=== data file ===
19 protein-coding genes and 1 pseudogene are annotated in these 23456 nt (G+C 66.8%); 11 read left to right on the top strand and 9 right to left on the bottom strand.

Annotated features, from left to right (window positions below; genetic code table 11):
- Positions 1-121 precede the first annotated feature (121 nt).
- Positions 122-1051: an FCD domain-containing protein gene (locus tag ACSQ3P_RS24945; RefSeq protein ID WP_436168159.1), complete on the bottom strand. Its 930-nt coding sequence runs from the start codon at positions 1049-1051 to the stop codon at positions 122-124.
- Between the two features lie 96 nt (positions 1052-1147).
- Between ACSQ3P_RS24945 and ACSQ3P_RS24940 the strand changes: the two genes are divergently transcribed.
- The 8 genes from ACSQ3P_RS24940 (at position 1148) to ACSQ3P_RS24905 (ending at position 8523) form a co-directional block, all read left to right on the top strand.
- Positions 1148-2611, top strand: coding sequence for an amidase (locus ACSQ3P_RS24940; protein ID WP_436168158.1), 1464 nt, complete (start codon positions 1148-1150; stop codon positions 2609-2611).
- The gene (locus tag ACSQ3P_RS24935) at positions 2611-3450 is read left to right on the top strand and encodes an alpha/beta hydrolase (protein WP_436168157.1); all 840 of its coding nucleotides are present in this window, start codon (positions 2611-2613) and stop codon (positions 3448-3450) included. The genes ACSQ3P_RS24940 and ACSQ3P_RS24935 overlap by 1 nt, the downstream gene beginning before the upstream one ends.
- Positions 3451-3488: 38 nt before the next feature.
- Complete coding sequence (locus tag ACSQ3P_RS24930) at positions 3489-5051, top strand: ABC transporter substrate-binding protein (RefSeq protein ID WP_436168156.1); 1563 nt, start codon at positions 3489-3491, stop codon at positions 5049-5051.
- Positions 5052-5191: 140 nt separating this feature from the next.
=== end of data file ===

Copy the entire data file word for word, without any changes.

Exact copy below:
19 protein-coding genes and 1 pseudogene are annotated in these 23456 nt (G+C 66.8%); 11 read left to right on the top strand and 9 right to left on the bottom strand.

Annotated features, from left to right (window positions below; genetic code table 11):
- Positions 1-121 precede the first annotated feature (121 nt).
- Positions 122-1051: an FCD domain-containing protein gene (locus tag ACSQ3P_RS24945; RefSeq protein ID WP_436168159.1), complete on the bottom strand. Its 930-nt coding sequence runs from the start codon at positions 1049-1051 to the stop codon at positions 122-124.
- Between the two features lie 96 nt (positions 1052-1147).
- Between ACSQ3P_RS24945 and ACSQ3P_RS24940 the strand changes: the two genes are divergently transcribed.
- The 8 genes from ACSQ3P_RS24940 (at position 1148) to ACSQ3P_RS24905 (ending at position 8523) form a co-directional block, all read left to right on the top strand.
- Positions 1148-2611, top strand: coding sequence for an amidase (locus ACSQ3P_RS24940; protein ID WP_436168158.1), 1464 nt, complete (start codon positions 1148-1150; stop codon positions 2609-2611).
- The gene (locus tag ACSQ3P_RS24935) at positions 2611-3450 is read left to right on the top strand and encodes an alpha/beta hydrolase (protein WP_436168157.1); all 840 of its coding nucleotides are present in this window, start codon (positions 2611-2613) and stop codon (positions 3448-3450) included. The genes ACSQ3P_RS24940 and ACSQ3P_RS24935 overlap by 1 nt, the downstream gene beginning before the upstream one ends.
- Positions 3451-3488: 38 nt before the next feature.
- Complete coding sequence (locus tag ACSQ3P_RS24930) at positions 3489-5051, top strand: ABC transporter substrate-binding protein (RefSeq protein ID WP_436168156.1); 1563 nt, start codon at positions 3489-3491, stop codon at positions 5049-5051.
- Positions 5052-5191: 140 nt separating this feature from the next.